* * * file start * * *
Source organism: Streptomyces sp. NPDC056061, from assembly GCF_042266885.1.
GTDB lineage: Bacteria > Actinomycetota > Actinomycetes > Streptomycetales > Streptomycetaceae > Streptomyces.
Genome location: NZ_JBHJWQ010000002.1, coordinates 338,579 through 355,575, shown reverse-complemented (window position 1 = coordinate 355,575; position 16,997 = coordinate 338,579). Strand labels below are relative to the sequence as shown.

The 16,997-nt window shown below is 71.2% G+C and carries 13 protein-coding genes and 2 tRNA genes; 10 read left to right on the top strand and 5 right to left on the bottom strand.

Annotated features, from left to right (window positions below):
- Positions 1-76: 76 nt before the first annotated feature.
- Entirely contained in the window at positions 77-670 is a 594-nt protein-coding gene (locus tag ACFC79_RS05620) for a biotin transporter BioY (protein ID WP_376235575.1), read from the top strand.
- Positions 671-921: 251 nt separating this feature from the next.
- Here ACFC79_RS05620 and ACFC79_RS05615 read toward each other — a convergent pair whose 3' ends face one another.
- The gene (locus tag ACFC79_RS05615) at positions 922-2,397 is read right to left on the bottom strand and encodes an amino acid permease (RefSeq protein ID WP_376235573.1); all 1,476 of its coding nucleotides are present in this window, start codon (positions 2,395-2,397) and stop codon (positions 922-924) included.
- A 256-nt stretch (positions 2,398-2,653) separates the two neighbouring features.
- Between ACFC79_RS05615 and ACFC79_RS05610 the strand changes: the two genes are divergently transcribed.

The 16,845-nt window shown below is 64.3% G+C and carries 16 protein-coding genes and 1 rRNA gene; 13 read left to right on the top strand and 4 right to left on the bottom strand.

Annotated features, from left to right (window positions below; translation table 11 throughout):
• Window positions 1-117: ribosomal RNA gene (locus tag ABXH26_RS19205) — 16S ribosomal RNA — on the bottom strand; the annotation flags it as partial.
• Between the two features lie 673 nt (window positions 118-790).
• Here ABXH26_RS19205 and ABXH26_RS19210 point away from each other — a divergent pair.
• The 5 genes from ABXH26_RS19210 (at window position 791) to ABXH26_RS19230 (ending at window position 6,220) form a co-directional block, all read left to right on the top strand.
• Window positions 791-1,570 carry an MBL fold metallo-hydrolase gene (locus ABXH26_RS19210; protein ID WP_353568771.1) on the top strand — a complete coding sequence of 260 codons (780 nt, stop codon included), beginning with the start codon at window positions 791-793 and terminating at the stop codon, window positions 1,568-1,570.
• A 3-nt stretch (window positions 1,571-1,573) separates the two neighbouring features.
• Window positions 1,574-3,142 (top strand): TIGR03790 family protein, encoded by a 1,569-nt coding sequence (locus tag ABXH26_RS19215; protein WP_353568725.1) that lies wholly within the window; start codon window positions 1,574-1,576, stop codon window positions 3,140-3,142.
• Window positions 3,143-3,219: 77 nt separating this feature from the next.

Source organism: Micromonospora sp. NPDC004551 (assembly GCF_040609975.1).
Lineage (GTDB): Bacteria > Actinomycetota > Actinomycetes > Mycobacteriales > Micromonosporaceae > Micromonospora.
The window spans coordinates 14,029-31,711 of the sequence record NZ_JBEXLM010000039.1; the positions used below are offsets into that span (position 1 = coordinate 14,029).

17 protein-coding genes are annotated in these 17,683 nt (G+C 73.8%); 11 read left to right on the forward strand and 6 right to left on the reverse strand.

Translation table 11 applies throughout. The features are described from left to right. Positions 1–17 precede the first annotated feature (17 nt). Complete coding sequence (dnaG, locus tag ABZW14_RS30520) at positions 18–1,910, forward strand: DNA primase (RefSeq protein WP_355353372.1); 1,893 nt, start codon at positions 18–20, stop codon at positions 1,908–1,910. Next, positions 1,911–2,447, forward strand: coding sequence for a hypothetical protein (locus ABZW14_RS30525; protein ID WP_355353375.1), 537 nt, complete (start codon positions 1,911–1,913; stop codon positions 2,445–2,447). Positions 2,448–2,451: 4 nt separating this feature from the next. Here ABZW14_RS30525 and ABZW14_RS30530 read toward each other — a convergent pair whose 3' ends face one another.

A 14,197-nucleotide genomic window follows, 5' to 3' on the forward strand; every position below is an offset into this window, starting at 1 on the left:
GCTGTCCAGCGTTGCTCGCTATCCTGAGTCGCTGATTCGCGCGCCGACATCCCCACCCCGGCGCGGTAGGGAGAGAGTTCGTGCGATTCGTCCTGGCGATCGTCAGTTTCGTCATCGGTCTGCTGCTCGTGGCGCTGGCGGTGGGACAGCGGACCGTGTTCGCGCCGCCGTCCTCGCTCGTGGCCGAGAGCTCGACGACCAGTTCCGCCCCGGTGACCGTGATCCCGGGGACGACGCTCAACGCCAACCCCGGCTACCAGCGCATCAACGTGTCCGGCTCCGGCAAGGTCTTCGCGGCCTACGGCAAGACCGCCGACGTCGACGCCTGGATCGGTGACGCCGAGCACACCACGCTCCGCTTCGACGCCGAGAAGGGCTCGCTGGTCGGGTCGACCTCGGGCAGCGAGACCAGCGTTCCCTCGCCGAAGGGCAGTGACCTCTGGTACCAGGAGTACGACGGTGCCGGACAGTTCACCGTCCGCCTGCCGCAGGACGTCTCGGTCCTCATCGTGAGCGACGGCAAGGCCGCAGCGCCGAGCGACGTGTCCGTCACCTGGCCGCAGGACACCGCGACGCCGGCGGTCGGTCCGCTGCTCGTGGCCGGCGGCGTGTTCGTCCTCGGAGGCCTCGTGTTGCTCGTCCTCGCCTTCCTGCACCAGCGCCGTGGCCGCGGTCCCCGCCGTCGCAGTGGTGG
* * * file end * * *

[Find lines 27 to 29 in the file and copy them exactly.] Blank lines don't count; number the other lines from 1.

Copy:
Translation table 11 applies throughout. The features are described from left to right. Positions 1–17 precede the first annotated feature (17 nt). Complete coding sequence (dnaG, locus tag ABZW14_RS30520) at positions 18–1,910, forward strand: DNA primase (RefSeq protein WP_355353372.1); 1,893 nt, start codon at positions 18–20, stop codon at positions 1,908–1,910. Next, positions 1,911–2,447, forward strand: coding sequence for a hypothetical protein (locus ABZW14_RS30525; protein ID WP_355353375.1), 537 nt, complete (start codon positions 1,911–1,913; stop codon positions 2,445–2,447). Positions 2,448–2,451: 4 nt separating this feature from the next. Here ABZW14_RS30525 and ABZW14_RS30530 read toward each other — a convergent pair whose 3' ends face one another.

A 14,197-nucleotide genomic window follows, 5' to 3' on the forward strand; every position below is an offset into this window, starting at 1 on the left:
GCTGTCCAGCGTTGCTCGCTATCCTGAGTCGCTGATTCGCGCGCCGACATCCCCACCCCGGCGCGGTAGGGAGAGAGTTCGTGCGATTCGTCCTGGCGATCGTCAGTTTCGTCATCGGTCTGCTGCTCGTGGCGCTGGCGGTGGGACAGCGGACCGTGTTCGCGCCGCCGTCCTCGCTCGTGGCCGAGAGCTCGACGACCAGTTCCGCCCCGGTGACCGTGATCCCGGGGACGACGCTCAACGCCAACCCCGGCTACCAGCGCATCAACGTGTCCGGCTCCGGCAAGGTCTTCGCGGCCTACGGCAAGACCGCCGACGTCGACGCCTGGATCGGTGACGCCGAGCACACCACGCTCCGCTTCGACGCCGAGAAGGGCTCGCTGGTCGGGTCGACCTCGGGCAGCGAGACCAGCGTTCCCTCGCCGAAGGGCAGTGACCTCTGGTACCAGGAGTACGACGGTGCCGGACAGTTCACCGTCCGCCTGCCGCAGGACGTCTCGGTCCTCATCGTGAGCGACGGCAAGGCCGCAGCGCCGAGCGACGTGTCCGTCACCTGGCCGCAGGACACCGCGACGCCGGCGGTCGGTCCGCTGCTCGTGGCCGGCGGCGTGTTCGTCCTCGGAGGCCTCGTGTTGCTCGTCCTCGCCTTCCTGCACCAGCGCCGTGGCCGCGGTCCCCGCCGTCGCAGTGGTGG